Parts of this book, which is based on a doctoral thesis, first appeared as articles on subjects related to eccentricity. The word is applied to so many different forms of behaviour that the subject is really non-conformity rather than eccentricity. There are chapters on dandies and their female equivalents, courtesans and prostitutes, clowns and circus freaks, bohemians and other denizens of the Paris underworld. On its own terms, it is an unusually informative study. The evidence comes from a wide range of published works: etiquette manuals, fashion magazines, journalistic physiologies and psychiatric treatises – which makes the atrociously lacunary index even more unfortunate. This wealth of sources is not quite adequate to the grand ambitions of cultural history. Little is known for certain about readers’ responses – still less about the motives of people who gawped at circus freaks – and it is unclear how much a humorous or a highly specialised work, subjected to censorship and written for a small, like-minded audience, can tell us about bourgeois identity and its shifting boundaries. Much of what Gill says about general trends is quoted, not from 19th-century texts, but from modern studies whose conclusions, confronted with historical evidence, sometimes appear mischievously speculative. Fortunately, although her description of changing perceptions is cluttered by references to scholastic theories, much of the information can easily be detached from its methodological context: the fact, for instance, that almost all bohemian eccentrics were men, or that women were most often deemed eccentric when they adopted masculine traits, or that very few people in 19th-century France ever described themselves as eccentric.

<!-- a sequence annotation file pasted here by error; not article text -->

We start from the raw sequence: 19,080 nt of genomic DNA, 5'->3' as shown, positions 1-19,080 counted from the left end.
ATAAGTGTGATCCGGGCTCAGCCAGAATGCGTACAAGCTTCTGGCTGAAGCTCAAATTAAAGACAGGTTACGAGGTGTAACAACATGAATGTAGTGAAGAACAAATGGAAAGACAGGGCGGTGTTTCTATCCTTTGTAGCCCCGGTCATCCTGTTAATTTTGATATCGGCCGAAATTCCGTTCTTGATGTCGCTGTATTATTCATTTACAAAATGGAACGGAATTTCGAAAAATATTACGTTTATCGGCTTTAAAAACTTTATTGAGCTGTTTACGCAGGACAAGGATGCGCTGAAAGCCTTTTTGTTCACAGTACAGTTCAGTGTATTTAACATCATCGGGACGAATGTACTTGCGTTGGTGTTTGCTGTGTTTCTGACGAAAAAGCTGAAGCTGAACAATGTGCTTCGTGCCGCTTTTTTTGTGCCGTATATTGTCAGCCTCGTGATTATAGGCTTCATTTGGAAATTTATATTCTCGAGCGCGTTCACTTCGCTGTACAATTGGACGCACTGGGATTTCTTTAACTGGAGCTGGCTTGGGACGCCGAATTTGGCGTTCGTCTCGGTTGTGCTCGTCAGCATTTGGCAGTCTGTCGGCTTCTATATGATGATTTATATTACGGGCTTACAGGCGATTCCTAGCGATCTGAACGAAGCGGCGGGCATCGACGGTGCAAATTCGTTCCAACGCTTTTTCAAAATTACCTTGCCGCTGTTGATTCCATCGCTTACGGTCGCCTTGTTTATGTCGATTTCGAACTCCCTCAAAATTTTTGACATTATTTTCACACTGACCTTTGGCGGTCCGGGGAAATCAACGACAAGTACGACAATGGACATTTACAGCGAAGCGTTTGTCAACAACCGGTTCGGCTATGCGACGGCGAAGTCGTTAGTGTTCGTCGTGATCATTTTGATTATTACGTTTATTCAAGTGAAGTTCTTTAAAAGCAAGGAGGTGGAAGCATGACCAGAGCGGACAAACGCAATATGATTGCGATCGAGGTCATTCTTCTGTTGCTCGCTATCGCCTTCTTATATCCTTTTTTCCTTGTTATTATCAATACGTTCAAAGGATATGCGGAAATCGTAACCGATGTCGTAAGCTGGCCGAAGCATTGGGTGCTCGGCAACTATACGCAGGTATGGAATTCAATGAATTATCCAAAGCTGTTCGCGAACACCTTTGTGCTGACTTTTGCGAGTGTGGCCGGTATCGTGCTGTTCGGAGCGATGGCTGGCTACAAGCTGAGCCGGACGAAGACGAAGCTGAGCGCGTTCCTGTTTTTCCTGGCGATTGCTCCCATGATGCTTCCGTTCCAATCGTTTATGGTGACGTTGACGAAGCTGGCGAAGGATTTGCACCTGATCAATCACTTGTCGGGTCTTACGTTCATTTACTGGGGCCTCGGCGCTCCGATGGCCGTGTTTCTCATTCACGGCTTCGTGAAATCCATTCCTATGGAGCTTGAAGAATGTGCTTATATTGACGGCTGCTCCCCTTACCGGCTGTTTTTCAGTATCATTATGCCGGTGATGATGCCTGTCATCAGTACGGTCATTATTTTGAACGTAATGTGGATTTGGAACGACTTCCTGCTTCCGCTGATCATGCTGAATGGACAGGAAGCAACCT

A general reader with an interest in eccentricity who ignores the ‘members only’ signs (the academic idiom and the £55 price tag) might be tempted to see Gill’s book as an example of institutional eccentricity: the detection of ‘paradoxes’ in unexceptional phenomena (for example, in the fact that the bourgeoisie was shaped by what it tried to reject); the analysis of local details producing epoch-spanning generalisations; the preoccupation with epistemological purity and with ‘the semantic instability that can result from the incursion of metaphor’; the regular confirmations of the digested wisdom of a few prestigious figures whose own eccentricities are granted special status; and the exquisite observance of an apparently objectless etiquette: ‘As part of my efforts to reconstruct 19th-century ideologies, and for stylistic reasons, I have retained and not always placed in inverted commas the highly offensive personal noun “monstre”; this is not to condone it in any way.’ Monsters will no doubt be mollified.